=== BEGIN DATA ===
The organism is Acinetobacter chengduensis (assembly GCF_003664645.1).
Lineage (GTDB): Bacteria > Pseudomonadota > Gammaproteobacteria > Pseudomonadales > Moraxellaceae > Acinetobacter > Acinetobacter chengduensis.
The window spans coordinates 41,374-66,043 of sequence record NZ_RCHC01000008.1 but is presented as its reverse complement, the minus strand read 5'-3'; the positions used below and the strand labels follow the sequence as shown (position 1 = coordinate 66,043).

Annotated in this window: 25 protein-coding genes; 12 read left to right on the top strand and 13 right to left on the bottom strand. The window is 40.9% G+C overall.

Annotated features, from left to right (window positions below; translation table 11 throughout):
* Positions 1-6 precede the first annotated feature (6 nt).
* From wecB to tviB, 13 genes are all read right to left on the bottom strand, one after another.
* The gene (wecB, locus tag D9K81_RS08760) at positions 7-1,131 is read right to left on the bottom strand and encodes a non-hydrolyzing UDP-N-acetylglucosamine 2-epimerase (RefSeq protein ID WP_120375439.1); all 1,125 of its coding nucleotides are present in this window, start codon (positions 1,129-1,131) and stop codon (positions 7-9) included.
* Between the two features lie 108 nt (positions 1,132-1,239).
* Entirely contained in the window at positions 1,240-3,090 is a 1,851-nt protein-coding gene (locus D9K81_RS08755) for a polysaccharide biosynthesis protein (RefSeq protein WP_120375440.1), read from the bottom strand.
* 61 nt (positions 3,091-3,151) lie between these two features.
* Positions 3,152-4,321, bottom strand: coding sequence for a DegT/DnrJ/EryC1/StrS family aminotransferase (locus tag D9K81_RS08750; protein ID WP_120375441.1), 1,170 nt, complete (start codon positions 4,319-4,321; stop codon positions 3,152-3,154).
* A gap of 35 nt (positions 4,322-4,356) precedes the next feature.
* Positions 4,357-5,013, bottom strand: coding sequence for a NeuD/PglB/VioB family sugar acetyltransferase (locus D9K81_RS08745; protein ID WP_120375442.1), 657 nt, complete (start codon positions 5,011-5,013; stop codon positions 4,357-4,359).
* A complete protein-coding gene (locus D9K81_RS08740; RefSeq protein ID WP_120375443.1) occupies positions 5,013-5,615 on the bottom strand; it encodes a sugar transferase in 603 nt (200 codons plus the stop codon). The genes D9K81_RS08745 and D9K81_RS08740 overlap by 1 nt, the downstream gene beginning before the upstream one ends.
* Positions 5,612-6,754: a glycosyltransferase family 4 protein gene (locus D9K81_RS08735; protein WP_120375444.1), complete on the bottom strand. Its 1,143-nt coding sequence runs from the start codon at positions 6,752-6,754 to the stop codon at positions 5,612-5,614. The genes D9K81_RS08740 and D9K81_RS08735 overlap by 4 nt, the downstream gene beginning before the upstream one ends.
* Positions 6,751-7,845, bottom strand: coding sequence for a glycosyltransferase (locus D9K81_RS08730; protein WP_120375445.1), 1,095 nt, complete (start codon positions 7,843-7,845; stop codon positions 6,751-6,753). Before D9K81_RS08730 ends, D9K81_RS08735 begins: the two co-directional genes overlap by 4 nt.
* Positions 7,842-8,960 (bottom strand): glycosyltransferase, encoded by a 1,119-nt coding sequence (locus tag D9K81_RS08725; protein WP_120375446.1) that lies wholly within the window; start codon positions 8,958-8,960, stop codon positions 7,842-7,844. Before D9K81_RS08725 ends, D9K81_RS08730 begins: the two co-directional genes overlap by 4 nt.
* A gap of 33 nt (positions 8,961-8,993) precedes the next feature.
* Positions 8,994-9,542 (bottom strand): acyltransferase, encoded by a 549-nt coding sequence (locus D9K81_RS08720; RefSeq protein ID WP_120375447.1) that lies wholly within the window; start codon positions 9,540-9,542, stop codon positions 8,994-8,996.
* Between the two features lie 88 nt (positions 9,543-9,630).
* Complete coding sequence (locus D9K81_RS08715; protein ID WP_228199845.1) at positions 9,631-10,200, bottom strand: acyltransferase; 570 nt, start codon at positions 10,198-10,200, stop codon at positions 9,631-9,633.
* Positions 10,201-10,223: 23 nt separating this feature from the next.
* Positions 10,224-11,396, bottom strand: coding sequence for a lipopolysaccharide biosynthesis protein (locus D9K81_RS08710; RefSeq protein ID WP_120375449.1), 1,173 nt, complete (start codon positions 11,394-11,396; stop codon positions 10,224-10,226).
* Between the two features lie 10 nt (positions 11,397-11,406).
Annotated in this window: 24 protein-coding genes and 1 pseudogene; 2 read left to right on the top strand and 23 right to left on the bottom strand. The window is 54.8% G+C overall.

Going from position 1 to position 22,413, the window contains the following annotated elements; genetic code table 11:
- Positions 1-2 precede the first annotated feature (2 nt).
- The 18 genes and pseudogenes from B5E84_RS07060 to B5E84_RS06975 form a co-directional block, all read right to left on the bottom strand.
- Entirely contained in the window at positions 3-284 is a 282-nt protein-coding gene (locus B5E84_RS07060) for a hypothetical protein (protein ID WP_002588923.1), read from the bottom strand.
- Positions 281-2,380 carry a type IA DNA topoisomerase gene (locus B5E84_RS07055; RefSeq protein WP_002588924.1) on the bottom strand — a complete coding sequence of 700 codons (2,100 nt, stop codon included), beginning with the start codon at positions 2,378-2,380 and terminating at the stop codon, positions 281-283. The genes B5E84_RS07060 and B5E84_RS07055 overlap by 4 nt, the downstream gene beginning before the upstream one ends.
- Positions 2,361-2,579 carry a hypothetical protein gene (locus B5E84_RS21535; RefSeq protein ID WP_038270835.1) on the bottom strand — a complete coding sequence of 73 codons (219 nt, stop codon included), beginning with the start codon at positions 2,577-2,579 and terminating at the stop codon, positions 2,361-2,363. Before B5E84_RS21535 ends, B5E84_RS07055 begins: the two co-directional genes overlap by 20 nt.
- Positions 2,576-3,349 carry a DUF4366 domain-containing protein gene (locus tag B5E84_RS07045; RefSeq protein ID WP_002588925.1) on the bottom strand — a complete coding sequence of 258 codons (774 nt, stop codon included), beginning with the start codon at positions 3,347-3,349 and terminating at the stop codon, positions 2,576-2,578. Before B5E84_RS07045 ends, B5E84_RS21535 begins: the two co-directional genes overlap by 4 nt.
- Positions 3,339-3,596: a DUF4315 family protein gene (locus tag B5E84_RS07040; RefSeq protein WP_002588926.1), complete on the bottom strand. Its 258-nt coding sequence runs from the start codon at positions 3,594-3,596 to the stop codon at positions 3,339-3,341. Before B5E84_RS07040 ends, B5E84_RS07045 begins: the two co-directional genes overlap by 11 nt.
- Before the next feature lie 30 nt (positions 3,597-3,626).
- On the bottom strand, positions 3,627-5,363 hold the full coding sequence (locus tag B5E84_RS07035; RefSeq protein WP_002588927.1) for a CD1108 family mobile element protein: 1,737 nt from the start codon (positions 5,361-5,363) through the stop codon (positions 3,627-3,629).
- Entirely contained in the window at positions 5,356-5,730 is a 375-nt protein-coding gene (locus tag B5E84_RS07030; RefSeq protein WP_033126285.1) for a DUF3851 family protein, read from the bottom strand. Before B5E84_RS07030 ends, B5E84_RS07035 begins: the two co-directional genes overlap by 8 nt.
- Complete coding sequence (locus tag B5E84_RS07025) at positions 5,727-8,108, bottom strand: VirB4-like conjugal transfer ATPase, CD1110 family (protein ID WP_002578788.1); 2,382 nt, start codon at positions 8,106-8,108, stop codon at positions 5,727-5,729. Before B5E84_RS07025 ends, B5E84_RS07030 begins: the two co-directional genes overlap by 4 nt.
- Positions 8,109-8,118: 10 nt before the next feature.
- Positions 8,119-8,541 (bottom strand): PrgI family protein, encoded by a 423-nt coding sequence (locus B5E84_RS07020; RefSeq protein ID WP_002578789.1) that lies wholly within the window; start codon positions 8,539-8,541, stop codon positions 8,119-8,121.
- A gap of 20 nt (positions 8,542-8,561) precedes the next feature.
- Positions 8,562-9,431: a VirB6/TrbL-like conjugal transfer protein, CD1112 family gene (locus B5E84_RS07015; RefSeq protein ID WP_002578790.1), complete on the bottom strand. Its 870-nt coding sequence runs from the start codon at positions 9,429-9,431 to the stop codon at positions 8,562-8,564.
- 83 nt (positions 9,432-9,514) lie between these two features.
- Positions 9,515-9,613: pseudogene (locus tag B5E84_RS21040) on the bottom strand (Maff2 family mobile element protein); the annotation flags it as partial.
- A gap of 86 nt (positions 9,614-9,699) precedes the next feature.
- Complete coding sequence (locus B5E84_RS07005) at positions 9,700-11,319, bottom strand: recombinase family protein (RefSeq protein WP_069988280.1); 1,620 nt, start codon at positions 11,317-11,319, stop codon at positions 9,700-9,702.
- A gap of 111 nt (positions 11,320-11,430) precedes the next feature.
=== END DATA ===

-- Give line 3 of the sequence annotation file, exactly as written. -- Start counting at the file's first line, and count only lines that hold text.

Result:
The window spans coordinates 41,374-66,043 of sequence record NZ_RCHC01000008.1 but is presented as its reverse complement, the minus strand read 5'-3'; the positions used below and the strand labels follow the sequence as shown (position 1 = coordinate 66,043).